When frightening events occur, children need guidance and support as they try to process what they’re hearing and seeing around them and on the news. For parents who feel unequipped to manage their child’s concerns or questions during scary times like this, the following tips may help you feel more confident addressing these types of difficult topics:
- Recognize your own feelings about the situation.
First, identify and separate your feelings from your child’s. Children can pick up on their parents’ mood, so try to keep yourself calm.
- Gauge your child’s knowledge of the event.
Before delving into a lengthy explanation, first ask your child what he or she knows about the current event. Use open-ended questions, such as “What have you heard about what is going on in the news?”, “What questions do you have?”, and “What worries you?” When responding to a child’s questions, only answer what they have specifically asked. There is no need to elaborate.
- Know your child.
Some children will want to talk and analyze recent events. Some children may only have one question, and some may not want to talk at all. Be respectful of what your child needs from you. This includes communicating at your child’s level of understanding. Over time, watch for any significant changes in a child’s sleeping and eating patterns or mood. These changes may signal emotional issues like anxiety or depression that need attention. If you notice these signs, you may consider seeking the help of a professional, such as a pediatrician, social worker, or psychologist.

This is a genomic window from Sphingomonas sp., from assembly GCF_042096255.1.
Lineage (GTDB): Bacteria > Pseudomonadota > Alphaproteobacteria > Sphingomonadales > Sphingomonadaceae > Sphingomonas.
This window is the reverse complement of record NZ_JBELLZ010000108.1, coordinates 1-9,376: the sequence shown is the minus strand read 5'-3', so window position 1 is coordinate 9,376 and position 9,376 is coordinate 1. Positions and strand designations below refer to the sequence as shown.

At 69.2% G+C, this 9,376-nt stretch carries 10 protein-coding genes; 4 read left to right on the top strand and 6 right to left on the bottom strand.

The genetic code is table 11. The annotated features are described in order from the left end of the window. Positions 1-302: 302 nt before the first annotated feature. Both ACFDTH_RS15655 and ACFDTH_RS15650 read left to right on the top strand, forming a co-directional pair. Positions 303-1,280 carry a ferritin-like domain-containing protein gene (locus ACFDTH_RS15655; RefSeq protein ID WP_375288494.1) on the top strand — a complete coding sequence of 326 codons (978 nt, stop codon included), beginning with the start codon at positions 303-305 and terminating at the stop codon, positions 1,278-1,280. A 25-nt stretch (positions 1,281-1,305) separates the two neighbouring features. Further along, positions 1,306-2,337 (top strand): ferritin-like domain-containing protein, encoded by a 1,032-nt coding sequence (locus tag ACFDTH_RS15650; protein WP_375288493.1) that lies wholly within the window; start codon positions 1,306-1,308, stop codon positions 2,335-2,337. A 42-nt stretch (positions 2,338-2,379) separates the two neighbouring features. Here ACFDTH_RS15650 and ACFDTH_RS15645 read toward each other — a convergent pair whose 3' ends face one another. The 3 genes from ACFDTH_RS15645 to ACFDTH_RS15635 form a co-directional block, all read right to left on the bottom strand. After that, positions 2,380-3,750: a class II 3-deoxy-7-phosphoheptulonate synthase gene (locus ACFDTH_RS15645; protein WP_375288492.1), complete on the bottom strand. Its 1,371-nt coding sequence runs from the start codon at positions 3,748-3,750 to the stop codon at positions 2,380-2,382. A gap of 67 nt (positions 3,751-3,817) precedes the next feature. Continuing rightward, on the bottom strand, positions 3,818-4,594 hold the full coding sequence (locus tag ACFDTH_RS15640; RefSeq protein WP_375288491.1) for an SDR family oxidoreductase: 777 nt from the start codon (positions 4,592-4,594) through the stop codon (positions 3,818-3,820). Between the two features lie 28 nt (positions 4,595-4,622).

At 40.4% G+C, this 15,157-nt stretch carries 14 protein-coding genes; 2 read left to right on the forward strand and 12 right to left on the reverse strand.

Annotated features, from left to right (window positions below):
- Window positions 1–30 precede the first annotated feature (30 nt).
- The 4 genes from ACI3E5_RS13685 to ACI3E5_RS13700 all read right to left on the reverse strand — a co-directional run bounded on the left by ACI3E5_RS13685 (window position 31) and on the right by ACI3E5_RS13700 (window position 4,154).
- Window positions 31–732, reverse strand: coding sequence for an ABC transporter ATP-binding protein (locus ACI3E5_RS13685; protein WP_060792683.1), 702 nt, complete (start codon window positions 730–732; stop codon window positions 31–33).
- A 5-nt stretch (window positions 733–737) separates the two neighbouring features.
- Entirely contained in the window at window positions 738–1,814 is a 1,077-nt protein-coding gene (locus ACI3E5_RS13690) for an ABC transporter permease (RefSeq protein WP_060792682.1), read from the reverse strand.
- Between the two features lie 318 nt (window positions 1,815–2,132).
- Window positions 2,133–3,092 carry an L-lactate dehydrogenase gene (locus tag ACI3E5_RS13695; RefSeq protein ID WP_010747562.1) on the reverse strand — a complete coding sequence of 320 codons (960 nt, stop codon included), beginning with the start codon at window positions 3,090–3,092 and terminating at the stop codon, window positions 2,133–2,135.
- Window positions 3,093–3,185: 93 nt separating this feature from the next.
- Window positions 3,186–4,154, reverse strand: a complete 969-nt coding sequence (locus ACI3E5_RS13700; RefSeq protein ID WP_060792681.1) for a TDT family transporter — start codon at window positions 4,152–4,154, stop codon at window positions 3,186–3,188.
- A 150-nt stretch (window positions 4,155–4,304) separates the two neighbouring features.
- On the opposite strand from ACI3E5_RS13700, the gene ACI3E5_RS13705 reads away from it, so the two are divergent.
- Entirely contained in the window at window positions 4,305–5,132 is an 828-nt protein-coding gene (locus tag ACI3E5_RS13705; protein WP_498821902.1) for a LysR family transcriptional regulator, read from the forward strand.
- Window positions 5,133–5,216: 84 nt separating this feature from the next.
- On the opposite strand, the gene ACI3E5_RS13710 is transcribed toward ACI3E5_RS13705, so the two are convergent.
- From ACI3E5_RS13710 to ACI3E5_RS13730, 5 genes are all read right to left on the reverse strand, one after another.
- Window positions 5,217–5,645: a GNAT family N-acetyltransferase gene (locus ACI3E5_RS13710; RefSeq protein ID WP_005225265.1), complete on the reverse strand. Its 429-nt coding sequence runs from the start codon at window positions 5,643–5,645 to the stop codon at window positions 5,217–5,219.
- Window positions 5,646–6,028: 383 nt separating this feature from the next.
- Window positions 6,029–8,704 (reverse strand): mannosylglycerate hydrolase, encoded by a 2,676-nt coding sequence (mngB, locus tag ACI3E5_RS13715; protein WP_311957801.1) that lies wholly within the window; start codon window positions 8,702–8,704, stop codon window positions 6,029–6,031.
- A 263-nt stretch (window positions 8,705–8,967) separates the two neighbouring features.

- It’s OK to say “I don’t know.”
Children may believe that their parents can answer all of their questions, but that, of course, is an unrealistic expectation for them and for you. If you don’t know an answer, it is OK to say so.
- Monitor TV viewing and media consumption.
In the coming weeks, media coverage will likely remain heavy and filled with details of the event. Certain dialogue, images, and themes may be troubling for your child to hear or see. Be aware of the information children are receiving. Limit their exposure to information you consider inappropriate or unnecessary for them. Don’t be afraid to turn off the TV or the computer.
- Find teachable moments in current events.
Current events provide opportunities to discuss your family’s values. You may feel uneasy answering tough questions, but questions like these can lead into discussions about tolerance vs. hatred, good vs. evil, and performing individual and community-wide acts of caring and service.
If your child is having feelings that are interfering with daily functioning, school performance, or social activities, JSSA is here to help. Please call us 301-816-2633 in Maryland or 703-896-7918 in Virginia.